San Juan Tlilhuaca is one of the 25 original settlements of Azcapotzalco. The crooked streets here rather perfectly interrupt Azcapotzalco’s grid of streets, reminding visitors that it’s a very old town. Tlilhuaca is from the Náhuatl, meaning “where the black is,” and refers to the town’s traditional reputation as a center of witchcraft and black magic. See below for some of the legends of the town.
As a place to visit, the great age of the neighborhood will be apparent to the observant visitor. This is true even despite the relative youth of many of the buildings. The narrow streets, the externally unadorned marketplace, and the constant flutter of overhead papelitos make it a trip into some of Mexico City’s most traditional territory.
The catalog of the National Institute of Anthropology and History (INAH) notes that the temple is dedicated to both Saint John the Apostle and Saint John the Baptist. There was an older chapel dedicated to the Virgin Mary, and this was built in the then-famous neighborhood called Ahuehuetes.
The fame of the area was tied to an enchanted spring from which no one could drink. A priest urged the early parishioners to pour earth and stone into the spring until it was covered in the belief that the “evil one” lived there. This was said to be the end of the enchantment of the Ahuehuetes area.
When the Dominicans arrived, two wooden chapels were built. One was for the Tepanecas (that of John the Baptist) and another for the Mexica people (that of John the Evangelist). The viceroy ordered that both saints be honored in a single temple.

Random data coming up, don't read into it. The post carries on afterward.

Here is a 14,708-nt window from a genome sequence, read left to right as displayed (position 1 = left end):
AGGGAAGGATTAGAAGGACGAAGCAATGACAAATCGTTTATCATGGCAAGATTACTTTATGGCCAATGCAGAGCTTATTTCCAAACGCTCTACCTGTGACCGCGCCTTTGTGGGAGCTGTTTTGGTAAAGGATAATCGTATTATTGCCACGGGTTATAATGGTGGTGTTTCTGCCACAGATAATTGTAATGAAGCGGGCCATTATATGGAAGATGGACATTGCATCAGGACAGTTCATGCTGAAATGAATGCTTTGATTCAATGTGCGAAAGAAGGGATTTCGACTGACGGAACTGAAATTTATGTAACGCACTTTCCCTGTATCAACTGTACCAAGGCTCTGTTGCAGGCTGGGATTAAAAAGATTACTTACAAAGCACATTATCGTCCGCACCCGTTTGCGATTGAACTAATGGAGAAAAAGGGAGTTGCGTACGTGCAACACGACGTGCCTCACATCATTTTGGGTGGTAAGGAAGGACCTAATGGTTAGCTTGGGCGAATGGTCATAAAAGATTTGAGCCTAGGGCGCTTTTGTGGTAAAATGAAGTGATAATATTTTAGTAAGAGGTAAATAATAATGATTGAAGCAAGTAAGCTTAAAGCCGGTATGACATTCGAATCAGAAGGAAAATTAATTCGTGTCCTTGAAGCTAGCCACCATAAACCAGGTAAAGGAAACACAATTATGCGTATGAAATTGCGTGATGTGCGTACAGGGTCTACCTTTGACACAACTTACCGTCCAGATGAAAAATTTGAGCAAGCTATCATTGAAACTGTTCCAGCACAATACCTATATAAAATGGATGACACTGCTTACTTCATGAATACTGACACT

The oldest part of the current church dates from the 17th century and replaced a wooden building from the 16th century. The original church included a chapel, a rectory and a school. At the end of the 16th century, Viceroy Alvaro Manrique ordered the demolition of the old building. The new church included a carved stone façade and flattened stone walls. This was topped with with a vaulted roof and a circular dome.
The giant, leaning Ahuehuete trees still hold a place in the legends and lore of the neighborhood. These are said to have been planted by the Tepeneca people when they first arrived on the edge of Lake Texcoco. They planted seven trees to represent the ancestors they’d carried with them from their original homes in today’s Michoacán.
The new home was thereafter known as Ahuehuetitlán, today’s San Juan Tlilhuaca. Tezozómoc, the famed ruler and longtime enemy of the Mexica (of Tenochtitlan), was said to beautify his cities with the trees, believed to provide not just shade, but protection, and for many.